NOVEMBER 02, 2022
3 min Read
Daily investor update: November 2 2022
Amazon Web Services opens a second Africa office in Lagos
- Amazon Web Services (AWS) this week opened an office in Lagos, Nigeria’s commercial capital, five years after the US giant’s first Africa branch was set up in Johannesburg, South Africa.
- This move will bring AWS, which already supports a number of Nigerian startups such as SeamlessHR, Yellow Card, BFree, Bankly, and public sector organizations, closer to African startups.
- The Lagos office is AWS’s latest investment in Africa as it’ll house teams of AWS account managers, partner managers, solutions architects, and other roles that support Nigerian customers.
Amazon’s decision to double down on its presence in Africa further underlines the huge untapped potential in the continent’s cloud computing market, which has pulled other big operators like Microsoft, Google, Huawei, Equinix Inc, and Teraco, with huge investments being poured into data centers and cloud infrastructure on the continent. The Middle East and Africa’s cloud computing industry is expected to grow to $31.4 billion by 2026, from $14.2 billion in 2021, as more organizations digitize their operations.
Nigerian digital lender Payhippo acquires microfinance bank
- Nigerian digital lender Payhippo has acquired Maritime Microfinance Bank, a financial institution that offers loans, supports investments, and accepts deposits and savings.
- Although the Central Bank of Nigeria (CBN) is yet to approve this acquisition, Payhippo says this acquisition will enable them to directly access Nigeria’s Inter-bank Settlement System (NIBSS).
- When the acquisition gets the green light, Maritime will adopt Payhippo’s corporate brand, while Payhippo will extend its digital services to existing Maritime customers.
The Payhippo-Maritime transaction is yet another sample in a string of acquisition deals involving African fintech startups (as acquirers) and traditional financial institutions. In May 2021, Kenyan digital lender Branch acquired Century Microfinance bank. Such deals provide startups faster routes to expanding their services—specifically, an MFB license allows them to receive deposits and enhance lending for individual and SME customers. Once the deal is finalized, Payhippo merchants will be able to accept deposits and send and receive money across various commercial banks in Nigeria.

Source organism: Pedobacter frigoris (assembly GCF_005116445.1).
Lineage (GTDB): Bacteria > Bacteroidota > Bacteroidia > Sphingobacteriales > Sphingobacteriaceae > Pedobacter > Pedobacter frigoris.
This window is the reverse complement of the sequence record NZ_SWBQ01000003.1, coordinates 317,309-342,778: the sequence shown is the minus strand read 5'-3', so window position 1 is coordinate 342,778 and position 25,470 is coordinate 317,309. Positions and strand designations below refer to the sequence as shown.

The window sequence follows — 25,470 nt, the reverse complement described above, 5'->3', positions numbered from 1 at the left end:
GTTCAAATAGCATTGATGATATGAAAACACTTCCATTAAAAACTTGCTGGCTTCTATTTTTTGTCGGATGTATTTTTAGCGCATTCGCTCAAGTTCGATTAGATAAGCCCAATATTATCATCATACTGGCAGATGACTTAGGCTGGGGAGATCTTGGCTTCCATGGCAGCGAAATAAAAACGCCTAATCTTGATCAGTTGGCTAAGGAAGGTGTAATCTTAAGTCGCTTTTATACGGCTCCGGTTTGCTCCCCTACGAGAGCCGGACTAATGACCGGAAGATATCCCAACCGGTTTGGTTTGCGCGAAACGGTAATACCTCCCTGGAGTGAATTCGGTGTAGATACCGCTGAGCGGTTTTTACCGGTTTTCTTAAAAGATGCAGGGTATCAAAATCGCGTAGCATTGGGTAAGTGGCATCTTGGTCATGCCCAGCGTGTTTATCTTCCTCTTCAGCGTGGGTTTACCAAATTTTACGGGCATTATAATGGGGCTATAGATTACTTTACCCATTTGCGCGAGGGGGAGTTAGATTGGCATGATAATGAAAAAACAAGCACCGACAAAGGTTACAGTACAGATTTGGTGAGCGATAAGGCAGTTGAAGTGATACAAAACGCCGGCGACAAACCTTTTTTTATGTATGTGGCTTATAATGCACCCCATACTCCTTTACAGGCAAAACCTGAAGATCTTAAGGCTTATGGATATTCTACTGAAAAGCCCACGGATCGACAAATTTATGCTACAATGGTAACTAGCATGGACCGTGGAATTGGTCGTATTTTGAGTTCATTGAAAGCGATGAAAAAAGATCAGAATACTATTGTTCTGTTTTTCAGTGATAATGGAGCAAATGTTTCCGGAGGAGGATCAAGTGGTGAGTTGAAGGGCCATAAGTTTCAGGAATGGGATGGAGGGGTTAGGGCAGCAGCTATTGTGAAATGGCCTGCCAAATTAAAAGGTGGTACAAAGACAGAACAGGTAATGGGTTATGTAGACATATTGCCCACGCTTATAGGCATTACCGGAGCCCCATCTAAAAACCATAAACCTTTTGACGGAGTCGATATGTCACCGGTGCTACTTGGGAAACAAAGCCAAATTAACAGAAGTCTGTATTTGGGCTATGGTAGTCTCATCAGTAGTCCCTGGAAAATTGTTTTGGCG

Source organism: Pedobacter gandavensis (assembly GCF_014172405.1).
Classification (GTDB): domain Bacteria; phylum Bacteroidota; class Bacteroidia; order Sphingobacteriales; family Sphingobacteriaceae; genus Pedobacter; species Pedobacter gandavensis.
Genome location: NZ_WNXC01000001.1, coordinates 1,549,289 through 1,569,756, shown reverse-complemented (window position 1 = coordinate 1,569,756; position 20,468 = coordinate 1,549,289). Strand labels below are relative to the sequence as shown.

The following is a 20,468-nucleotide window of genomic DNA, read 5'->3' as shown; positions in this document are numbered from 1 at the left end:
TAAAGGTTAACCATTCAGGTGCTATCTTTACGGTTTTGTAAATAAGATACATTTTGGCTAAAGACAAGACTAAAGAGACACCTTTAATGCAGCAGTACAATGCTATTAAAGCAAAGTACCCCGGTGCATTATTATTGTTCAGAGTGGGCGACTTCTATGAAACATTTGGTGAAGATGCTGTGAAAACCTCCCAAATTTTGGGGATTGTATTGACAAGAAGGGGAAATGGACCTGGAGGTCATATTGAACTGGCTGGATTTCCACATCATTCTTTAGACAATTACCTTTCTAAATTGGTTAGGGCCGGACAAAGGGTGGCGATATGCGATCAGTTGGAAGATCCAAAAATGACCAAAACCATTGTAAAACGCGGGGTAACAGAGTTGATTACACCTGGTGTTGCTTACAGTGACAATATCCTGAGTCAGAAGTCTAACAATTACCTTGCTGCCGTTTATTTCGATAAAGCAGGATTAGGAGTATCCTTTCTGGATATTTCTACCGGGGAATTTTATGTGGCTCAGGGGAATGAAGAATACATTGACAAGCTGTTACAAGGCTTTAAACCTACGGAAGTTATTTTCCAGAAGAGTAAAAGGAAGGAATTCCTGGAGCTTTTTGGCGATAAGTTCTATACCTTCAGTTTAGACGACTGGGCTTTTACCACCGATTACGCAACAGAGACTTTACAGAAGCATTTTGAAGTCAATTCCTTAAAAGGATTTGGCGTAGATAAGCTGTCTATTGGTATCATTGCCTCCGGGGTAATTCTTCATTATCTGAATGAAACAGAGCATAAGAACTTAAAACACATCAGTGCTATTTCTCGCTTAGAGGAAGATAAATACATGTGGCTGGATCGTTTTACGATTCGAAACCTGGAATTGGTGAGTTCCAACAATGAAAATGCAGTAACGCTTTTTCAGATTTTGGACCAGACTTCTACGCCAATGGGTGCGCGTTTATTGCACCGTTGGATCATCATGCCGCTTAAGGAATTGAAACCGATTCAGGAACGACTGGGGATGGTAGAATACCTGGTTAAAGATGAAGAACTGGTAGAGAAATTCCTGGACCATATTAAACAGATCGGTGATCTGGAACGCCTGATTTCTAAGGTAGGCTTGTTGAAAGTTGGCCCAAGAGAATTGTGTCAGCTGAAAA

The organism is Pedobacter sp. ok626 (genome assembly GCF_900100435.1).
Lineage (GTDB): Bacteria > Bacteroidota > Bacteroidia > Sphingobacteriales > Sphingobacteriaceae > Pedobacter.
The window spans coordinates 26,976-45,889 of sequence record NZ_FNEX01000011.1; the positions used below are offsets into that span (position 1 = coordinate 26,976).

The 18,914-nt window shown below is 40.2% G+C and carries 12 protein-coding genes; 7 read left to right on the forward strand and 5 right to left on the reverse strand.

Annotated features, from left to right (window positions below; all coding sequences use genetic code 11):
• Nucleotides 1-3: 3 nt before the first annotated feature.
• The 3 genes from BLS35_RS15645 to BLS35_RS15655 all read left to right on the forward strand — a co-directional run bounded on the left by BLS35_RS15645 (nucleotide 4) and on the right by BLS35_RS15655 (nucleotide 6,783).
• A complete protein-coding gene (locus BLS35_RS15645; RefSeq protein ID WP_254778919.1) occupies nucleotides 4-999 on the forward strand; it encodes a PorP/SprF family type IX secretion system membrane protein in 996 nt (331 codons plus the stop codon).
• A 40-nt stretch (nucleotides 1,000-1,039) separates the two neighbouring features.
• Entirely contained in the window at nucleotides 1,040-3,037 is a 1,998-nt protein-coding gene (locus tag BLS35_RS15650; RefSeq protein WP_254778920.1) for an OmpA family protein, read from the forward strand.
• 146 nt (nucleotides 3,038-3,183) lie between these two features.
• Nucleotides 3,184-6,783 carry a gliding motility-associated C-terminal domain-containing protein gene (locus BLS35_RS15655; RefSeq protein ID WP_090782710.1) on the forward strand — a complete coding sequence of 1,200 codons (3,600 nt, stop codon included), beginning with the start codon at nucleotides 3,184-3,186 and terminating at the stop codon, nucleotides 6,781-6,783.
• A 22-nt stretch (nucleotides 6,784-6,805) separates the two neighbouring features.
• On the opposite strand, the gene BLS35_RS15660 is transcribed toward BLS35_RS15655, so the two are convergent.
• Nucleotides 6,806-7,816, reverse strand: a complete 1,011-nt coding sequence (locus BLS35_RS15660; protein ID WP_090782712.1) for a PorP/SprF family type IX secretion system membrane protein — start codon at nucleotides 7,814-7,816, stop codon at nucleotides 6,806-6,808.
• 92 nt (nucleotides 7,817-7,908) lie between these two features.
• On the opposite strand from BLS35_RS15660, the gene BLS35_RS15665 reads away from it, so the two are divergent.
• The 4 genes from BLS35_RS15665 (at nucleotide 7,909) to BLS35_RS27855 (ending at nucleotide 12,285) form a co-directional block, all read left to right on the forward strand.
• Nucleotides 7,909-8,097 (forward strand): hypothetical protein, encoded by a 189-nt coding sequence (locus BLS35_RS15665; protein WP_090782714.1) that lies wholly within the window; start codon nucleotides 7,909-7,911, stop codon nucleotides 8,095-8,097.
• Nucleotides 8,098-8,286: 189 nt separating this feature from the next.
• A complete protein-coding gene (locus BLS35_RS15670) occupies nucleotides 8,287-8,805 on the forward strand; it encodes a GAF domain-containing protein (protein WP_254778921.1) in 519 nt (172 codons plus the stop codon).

Moroccan open banking startup Spotter raises funds from UM6P
- Morocco-based open finance startup Spotter has raised an undisclosed amount of funding from UM6P Ventures. The startup participated in Morocco’s first Plug and Play acceleration program.
- Founded by Abdele Boukachabine and Mamoune Kettani, Spotter develops an application programming interface-driven platform that helps financial institutions to analyze consumer financial data, aiding millions of people in getting greater access to credit while expanding the capabilities of lenders and other fintech companies.
- The startup also uses technologies like optical character recognition (OCR) to offer instant cheque verification to businesses struggling with the growing number of returned cheques.
Across Africa, open banking has seen considerable traction in recent years with several startups having sprung up allowing developers to build for the continent with ease and quickly. We’ve also seen commercial banks and other financial institutions partner up with API startups to provide digital financial services. Many experts believe the future of financial services in the region rests on interoperability across several players and services and as the continent’s startup ecosystem matures and the fintech landscape gets more sophisticated, we expect to see infrastructure-focused startups seek growth opportunities in new markets, supported by increased venture capital backing.